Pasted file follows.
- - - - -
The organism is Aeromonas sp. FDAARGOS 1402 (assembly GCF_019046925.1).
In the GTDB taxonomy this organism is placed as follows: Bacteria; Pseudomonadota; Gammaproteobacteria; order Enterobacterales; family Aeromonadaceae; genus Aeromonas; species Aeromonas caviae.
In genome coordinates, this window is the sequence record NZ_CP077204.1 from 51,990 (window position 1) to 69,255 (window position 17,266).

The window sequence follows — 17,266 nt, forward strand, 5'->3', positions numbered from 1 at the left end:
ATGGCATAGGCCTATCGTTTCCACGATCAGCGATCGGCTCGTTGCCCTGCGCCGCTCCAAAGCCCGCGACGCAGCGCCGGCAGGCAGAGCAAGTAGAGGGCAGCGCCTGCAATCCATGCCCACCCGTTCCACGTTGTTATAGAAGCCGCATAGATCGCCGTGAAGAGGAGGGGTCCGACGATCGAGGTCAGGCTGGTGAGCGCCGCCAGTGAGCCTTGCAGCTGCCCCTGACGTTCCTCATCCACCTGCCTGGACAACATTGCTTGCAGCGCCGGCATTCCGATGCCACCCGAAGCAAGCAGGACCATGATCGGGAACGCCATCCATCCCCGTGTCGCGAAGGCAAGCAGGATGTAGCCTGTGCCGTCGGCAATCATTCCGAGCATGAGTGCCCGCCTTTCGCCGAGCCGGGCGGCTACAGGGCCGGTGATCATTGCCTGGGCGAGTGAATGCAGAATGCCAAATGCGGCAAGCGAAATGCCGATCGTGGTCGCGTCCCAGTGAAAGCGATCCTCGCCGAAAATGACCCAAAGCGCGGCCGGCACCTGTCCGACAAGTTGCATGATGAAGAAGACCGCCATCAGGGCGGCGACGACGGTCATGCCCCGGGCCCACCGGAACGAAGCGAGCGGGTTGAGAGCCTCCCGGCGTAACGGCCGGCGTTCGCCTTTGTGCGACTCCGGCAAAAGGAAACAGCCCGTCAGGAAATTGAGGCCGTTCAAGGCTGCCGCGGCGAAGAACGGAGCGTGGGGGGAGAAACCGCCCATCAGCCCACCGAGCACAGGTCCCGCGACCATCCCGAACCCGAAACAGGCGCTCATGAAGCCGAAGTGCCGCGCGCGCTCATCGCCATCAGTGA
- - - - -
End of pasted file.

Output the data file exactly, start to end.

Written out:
The organism is Aeromonas sp. FDAARGOS 1402 (assembly GCF_019046925.1).
In the GTDB taxonomy this organism is placed as follows: Bacteria; Pseudomonadota; Gammaproteobacteria; order Enterobacterales; family Aeromonadaceae; genus Aeromonas; species Aeromonas caviae.
In genome coordinates, this window is the sequence record NZ_CP077204.1 from 51,990 (window position 1) to 69,255 (window position 17,266).

The window sequence follows — 17,266 nt, forward strand, 5'->3', positions numbered from 1 at the left end:
ATGGCATAGGCCTATCGTTTCCACGATCAGCGATCGGCTCGTTGCCCTGCGCCGCTCCAAAGCCCGCGACGCAGCGCCGGCAGGCAGAGCAAGTAGAGGGCAGCGCCTGCAATCCATGCCCACCCGTTCCACGTTGTTATAGAAGCCGCATAGATCGCCGTGAAGAGGAGGGGTCCGACGATCGAGGTCAGGCTGGTGAGCGCCGCCAGTGAGCCTTGCAGCTGCCCCTGACGTTCCTCATCCACCTGCCTGGACAACATTGCTTGCAGCGCCGGCATTCCGATGCCACCCGAAGCAAGCAGGACCATGATCGGGAACGCCATCCATCCCCGTGTCGCGAAGGCAAGCAGGATGTAGCCTGTGCCGTCGGCAATCATTCCGAGCATGAGTGCCCGCCTTTCGCCGAGCCGGGCGGCTACAGGGCCGGTGATCATTGCCTGGGCGAGTGAATGCAGAATGCCAAATGCGGCAAGCGAAATGCCGATCGTGGTCGCGTCCCAGTGAAAGCGATCCTCGCCGAAAATGACCCAAAGCGCGGCCGGCACCTGTCCGACAAGTTGCATGATGAAGAAGACCGCCATCAGGGCGGCGACGACGGTCATGCCCCGGGCCCACCGGAACGAAGCGAGCGGGTTGAGAGCCTCCCGGCGTAACGGCCGGCGTTCGCCTTTGTGCGACTCCGGCAAAAGGAAACAGCCCGTCAGGAAATTGAGGCCGTTCAAGGCTGCCGCGGCGAAGAACGGAGCGTGGGGGGAGAAACCGCCCATCAGCCCACCGAGCACAGGTCCCGCGACCATCCCGAACCCGAAACAGGCGCTCATGAAGCCGAAGTGCCGCGCGCGCTCATCGCCATCAGTGA